Low background noise typically translates to better performance in electronics, such as longer ranges and clearer signals or higher information-carrying capacity. However, noise too low to measure means that circuit designers cannot tune the system for optimal performance. The NIST research focuses on CMOS (complementary metal oxide semiconductor) transistors, which are inexpensive and widely used in integrated circuits for wireless devices. Noise levels for CMOS transistors have, until now, been too low to measure accurately in much of their signal frequency range (1 - 10 gigahertz), and as a result CMOS circuits may be poorly matched to wireless transmission systems, resulting in significant signal loss.

In a collaboration with IBM Semiconductor Research and Development Center (Essex Junction, Vt.) and RF Micro Devices (Scotts Valley, Calif.), NIST has developed and demonstrated the capability to reliably measure the noise in CMOS devices before they are cut from silicon wafers and packaged. This is believed to be the first method for on-wafer noise measurements directly linked to national standards for thermal noise power. The new measurement methods were described June 12* at the IEEE Radio Frequency Integrated Circuits Symposium in San Francisco.........

Posted by: Betsy      Permalink         Source


June 27, 2006, 9:53 PM CT

Rocky Mountain National Park

Rocky Mountain National Park
Established on January 26, 1915, Rocky Mountain National Park is a living showcase of the grandeur of the Rocky Mountains. With elevations ranging from 8,000 feet in the wet, grassy valleys to 14,259 feet at the weather-ravaged top of Longs Peak, a visitor to the park has opportunities for countless breathtaking experiences and adventures.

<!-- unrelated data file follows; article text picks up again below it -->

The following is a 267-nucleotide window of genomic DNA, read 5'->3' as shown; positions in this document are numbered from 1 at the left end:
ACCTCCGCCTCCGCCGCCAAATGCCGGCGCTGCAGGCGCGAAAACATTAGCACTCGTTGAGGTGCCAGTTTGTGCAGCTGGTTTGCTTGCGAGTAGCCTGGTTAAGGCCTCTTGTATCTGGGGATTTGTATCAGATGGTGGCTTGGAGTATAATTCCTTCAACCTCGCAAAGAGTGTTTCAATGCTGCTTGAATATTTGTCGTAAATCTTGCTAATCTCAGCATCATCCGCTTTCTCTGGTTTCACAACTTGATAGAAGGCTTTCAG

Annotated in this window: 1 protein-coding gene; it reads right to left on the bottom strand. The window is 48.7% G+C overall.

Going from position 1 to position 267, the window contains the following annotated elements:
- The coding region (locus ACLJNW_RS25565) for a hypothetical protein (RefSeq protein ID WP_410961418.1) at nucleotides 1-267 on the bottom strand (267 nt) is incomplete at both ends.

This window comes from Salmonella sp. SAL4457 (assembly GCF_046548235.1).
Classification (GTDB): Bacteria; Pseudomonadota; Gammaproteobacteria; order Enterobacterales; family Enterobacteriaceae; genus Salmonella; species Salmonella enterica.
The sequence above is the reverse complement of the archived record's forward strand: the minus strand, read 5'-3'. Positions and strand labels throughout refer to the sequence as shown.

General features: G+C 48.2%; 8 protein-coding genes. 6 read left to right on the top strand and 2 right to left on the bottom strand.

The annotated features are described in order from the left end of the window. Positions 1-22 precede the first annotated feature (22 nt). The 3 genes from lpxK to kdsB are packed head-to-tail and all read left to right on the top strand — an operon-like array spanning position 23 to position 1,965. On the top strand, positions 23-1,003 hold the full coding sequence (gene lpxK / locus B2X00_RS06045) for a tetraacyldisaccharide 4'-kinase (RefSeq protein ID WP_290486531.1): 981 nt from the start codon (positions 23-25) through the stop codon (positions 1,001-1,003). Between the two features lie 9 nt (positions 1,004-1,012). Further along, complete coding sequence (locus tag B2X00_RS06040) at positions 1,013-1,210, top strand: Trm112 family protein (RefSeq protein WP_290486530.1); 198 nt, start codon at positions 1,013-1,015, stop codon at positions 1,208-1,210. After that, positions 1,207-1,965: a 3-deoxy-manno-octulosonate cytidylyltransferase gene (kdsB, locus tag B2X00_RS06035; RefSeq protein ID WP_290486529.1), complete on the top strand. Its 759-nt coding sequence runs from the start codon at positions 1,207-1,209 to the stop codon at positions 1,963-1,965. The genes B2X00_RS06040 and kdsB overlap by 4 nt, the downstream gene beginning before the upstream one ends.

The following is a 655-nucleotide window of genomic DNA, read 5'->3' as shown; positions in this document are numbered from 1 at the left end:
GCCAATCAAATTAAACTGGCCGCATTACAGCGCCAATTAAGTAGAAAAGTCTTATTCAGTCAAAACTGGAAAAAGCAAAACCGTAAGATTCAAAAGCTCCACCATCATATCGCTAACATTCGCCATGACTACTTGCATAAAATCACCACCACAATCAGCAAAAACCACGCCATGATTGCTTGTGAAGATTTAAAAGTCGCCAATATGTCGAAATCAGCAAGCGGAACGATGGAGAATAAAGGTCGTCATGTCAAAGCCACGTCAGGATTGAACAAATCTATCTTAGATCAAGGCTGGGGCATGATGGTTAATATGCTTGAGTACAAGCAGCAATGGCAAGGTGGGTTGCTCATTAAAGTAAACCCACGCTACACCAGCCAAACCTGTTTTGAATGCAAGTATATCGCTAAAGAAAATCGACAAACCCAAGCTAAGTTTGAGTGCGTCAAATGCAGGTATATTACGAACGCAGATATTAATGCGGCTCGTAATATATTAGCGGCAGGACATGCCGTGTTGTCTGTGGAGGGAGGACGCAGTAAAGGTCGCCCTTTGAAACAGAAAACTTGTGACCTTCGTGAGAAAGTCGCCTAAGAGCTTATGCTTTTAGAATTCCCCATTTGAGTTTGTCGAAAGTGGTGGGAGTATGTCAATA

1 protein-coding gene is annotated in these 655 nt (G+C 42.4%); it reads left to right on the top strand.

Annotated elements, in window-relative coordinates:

Elk, mule deer, moose, bighorn sheep, black bears, coyotes, cougars, eagles, hawks and scores of smaller animals delight wildlife-watchers of all ages. Wildflower-lovers are never disappointed in June and July when the meadows and hillsides are splashed with botanical color. Autumn visitors can relax among the golden aspens or enjoy the rowdier antics of the elk rut (mating season).

359 miles of trail offer endless opportunities to hikers, backpackers and horseback riders. Fly fishers, bird-watchers and photographers discover the splendor that they traveled so far to find. During the winter, snowshoers and cross-country skiers revel in the white-blanketed tranquility of meadows and forests.

60 peaks rising above 12,000 feet challenge intrepid hikers and climbers. Anyone visiting between Memorial Day and late autumn can see a number of of these peaks eye-to-eye by driving over Trail Ridge Road. Topping out at 12,183 feet, this is the highest, continuous, paved road in the United States.........

Posted by: Betsy      Permalink


June 27, 2006, 9:51 PM CT

Glacier National Park

Glacier National Park
Glacier preserves over 1,000,000 acres of forests, alpine meadows, and lakes. Its diverse habitats are home to over 70 species of mammals and over 260 species of birds. The spectacular glaciated landscape is a hikers paradise containing 700 miles of maintained trails that lead deep into one of the largest intact ecosystems in the lower 48 states.

The park contains over 350 structures listed on the National Register of Historic Sites and six National Historic Landmarks.........

Posted by: Betsy      Permalink